Are Catholics and Evangelicals together or apart?

Anglicans are positioned between Rome and Geneva, which means we are both Catholic (in some respects) and Calvinist (in other respects). To those outside the Anglican fold, this may sound like incoherence, at best, and madness, at worst. Anglicans are cautious about throwing out the baby with the bathwater, so we attempt, however imperfectly, a via media between the excesses of Catholicism and Protestantism. My priest describes Anglicanism as Reformed Catholic – an expression which reinforces that the Reformation mattered historically, as The Thirty-Nine Articles of Religion attests, and still matters, as Anglican Cathechisms attest (An Outline of the Faith or To Be a Christian).

Here is a bibliography of titles that assess the relationship between Catholics and Evangelicals today.

  • Gregg R. Allison, Roman Catholic Theology and Practice: An Evangelical Assessment. In this balanced volume, Gregg Allison—an evangelical theologian and church historian—helps readers understand the nuances of Roman Catholic teaching. Walking through the official Catechism of the Catholic Church, Allison summarizes and assesses Catholic doctrine from the perspective of both Scripture and evangelical theology. Noting prominent similarities without glossing over key differences, this book will equip Christians on both sides of the ecclesiastical divide to fruitfully engage in honest dialogue with one another.
  • Mark A. Noll & Carolyn Nystrom, Is the Reformation Over? An Evangelical Assessment of Contemporary Roman Catholicism (Baker Academic, 2008). For the last few decades, Catholics and Protestants have been working to heal the wounds caused by centuries of mistrust. In this work, a Christianity Today 2006 Book Award winner, premier Christian historian Mark Noll and Carolyn Nystrom provide a critical evaluation of post-Vatican II Roman Catholicism and its relationship to the evangelical church. While not ignoring significant differences that remain, the authors provide a clarion call for a new appreciation among evangelicals of the current character of the Catholic Church. This landmark book will appeal to those interested in the ongoing dialogue between Catholicism and evangelicalism, students of church history and/or contemporary theology, and pastors and church leaders.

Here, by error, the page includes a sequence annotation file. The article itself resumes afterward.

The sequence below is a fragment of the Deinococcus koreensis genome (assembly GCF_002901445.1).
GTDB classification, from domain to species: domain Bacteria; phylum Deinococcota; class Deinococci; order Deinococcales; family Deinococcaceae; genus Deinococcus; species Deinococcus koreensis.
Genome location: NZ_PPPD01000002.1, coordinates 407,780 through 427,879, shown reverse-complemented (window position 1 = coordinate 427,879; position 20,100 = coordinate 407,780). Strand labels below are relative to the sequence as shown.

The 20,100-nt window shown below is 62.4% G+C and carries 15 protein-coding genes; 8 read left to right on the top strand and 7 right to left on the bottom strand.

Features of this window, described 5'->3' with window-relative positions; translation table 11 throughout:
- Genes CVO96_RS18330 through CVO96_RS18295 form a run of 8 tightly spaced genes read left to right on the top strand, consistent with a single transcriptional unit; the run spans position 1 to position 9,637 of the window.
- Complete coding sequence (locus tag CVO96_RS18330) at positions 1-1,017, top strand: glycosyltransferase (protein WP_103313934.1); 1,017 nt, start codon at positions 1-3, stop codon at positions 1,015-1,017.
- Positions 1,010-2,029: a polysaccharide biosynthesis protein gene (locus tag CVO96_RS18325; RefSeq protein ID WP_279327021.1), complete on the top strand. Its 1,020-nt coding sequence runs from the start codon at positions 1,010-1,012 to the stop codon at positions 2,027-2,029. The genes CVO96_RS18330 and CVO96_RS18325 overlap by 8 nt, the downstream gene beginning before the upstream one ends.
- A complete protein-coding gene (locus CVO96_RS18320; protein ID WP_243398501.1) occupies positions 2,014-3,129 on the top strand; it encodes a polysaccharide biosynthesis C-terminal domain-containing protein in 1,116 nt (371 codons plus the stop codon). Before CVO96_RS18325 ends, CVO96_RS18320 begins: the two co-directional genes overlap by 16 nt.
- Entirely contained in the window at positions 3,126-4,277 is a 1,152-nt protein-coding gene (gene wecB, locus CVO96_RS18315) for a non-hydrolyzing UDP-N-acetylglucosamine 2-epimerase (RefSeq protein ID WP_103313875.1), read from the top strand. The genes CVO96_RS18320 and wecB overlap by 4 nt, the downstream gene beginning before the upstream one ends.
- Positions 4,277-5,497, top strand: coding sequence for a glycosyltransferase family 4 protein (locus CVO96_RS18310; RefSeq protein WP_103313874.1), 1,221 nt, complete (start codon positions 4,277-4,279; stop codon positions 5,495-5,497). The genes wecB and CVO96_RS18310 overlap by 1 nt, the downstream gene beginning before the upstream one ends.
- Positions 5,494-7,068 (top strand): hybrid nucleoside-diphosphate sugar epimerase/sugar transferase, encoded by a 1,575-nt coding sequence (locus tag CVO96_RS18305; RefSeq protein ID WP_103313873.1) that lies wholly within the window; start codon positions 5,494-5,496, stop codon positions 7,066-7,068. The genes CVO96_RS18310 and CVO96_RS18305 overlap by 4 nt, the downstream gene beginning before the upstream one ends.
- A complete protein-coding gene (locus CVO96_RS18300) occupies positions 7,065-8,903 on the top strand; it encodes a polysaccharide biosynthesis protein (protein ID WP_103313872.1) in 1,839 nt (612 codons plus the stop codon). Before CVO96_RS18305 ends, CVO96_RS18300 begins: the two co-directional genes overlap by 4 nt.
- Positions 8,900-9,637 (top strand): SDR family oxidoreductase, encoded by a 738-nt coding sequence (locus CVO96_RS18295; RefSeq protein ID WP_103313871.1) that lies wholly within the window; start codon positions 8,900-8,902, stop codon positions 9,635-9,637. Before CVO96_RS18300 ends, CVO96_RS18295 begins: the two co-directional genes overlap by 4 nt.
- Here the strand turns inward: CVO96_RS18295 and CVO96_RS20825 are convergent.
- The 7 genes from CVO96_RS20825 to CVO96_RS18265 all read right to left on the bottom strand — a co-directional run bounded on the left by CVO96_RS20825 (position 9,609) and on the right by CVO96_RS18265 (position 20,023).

• Timothy George & Thomas G. Guarino, Evangelicals and Catholics Together at Twenty: Vital Statements on Contested Topics (Brazos Press, 2015). Founded by Charles Colson and Richard John Neuhaus in 1994, Evangelicals and Catholics Together (ECT) has fostered a fruitful conversation on the meaning of the gospel in today’s world. Over the course of twenty years, ECT has issued nine statements addressing contemporary topics. This one-volume guide, the first collection of the ECT statements, explores the key accomplishments of this groundbreaking, ongoing dialogue. Introductions and notes provide context and discuss history and future prospects. The book also includes prefaces by J. I. Packer and Cardinal Timothy Dolan, a foreword by George Weigel, and an epilogue by R. R. Reno and Kevin J. Vanhoozer.